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11 April 2011 13:38
A travel chief has spoken out over the Government's decision on airport expansion
A travel chief has slammed the Government's decision to rule out airport expansion in the South East.
John McEwan, chairman of travel organisation Abta, said the move was "unacceptable", suggesting it will eventually damage the UK's international competitiveness.
He also questioned Government plans to boost financial protection for travellers, saying the proposals did not go far enough.
Mr McEwan added that Government plans for reform of Air Passenger Duty (APD) airport departure tax needed to be developed further.
He was speaking at an Abta-organised travel conference in London. He said it is "disappointing" that the Government has decided against airport expansion in south-east England.
The move suggests that fewer holidaymakers will be taking out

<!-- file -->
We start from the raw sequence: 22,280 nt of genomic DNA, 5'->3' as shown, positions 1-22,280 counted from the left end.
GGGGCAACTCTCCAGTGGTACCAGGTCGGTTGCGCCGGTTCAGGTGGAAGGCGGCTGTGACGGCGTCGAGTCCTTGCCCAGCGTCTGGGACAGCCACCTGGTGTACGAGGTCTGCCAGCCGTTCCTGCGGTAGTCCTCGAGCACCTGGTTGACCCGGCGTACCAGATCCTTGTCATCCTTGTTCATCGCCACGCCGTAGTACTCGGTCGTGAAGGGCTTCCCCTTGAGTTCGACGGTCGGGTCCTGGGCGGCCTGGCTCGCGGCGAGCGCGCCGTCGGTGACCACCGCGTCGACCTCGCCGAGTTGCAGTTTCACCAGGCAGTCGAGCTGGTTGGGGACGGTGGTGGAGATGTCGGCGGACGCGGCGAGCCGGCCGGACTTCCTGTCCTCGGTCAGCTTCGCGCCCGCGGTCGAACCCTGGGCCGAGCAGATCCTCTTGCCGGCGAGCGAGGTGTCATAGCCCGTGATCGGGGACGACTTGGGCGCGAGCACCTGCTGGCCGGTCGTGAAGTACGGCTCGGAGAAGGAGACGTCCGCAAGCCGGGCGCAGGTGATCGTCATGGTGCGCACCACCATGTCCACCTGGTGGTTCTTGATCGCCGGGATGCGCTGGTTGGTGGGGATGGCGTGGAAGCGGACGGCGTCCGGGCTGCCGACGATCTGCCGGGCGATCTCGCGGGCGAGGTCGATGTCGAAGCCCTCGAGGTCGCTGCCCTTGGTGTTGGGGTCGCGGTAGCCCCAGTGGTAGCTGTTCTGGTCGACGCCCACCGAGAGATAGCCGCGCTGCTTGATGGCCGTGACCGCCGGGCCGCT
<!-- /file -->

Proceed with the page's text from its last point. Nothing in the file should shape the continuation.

travel insurance policies for breaks departing from airports in the South East in the coming years.
He added: "We don't think this is acceptable. It means that, over time, Britain will lose its international competitiveness.
Mr McEwan said as far as financial protection of holidays was concerned it was necessary for the travel industry to ensure customers were confident about travelling. He added that Government plans to improve protection only covered around half of travellers.
Mr McEwan said he welcomed the Government's decision, outlined in the Budget, to defer this year's rise in APD until next year.
But he went on: "We believe we need to go a great deal further on APD. It's not about the level of tax, it's about the fairness of tax."
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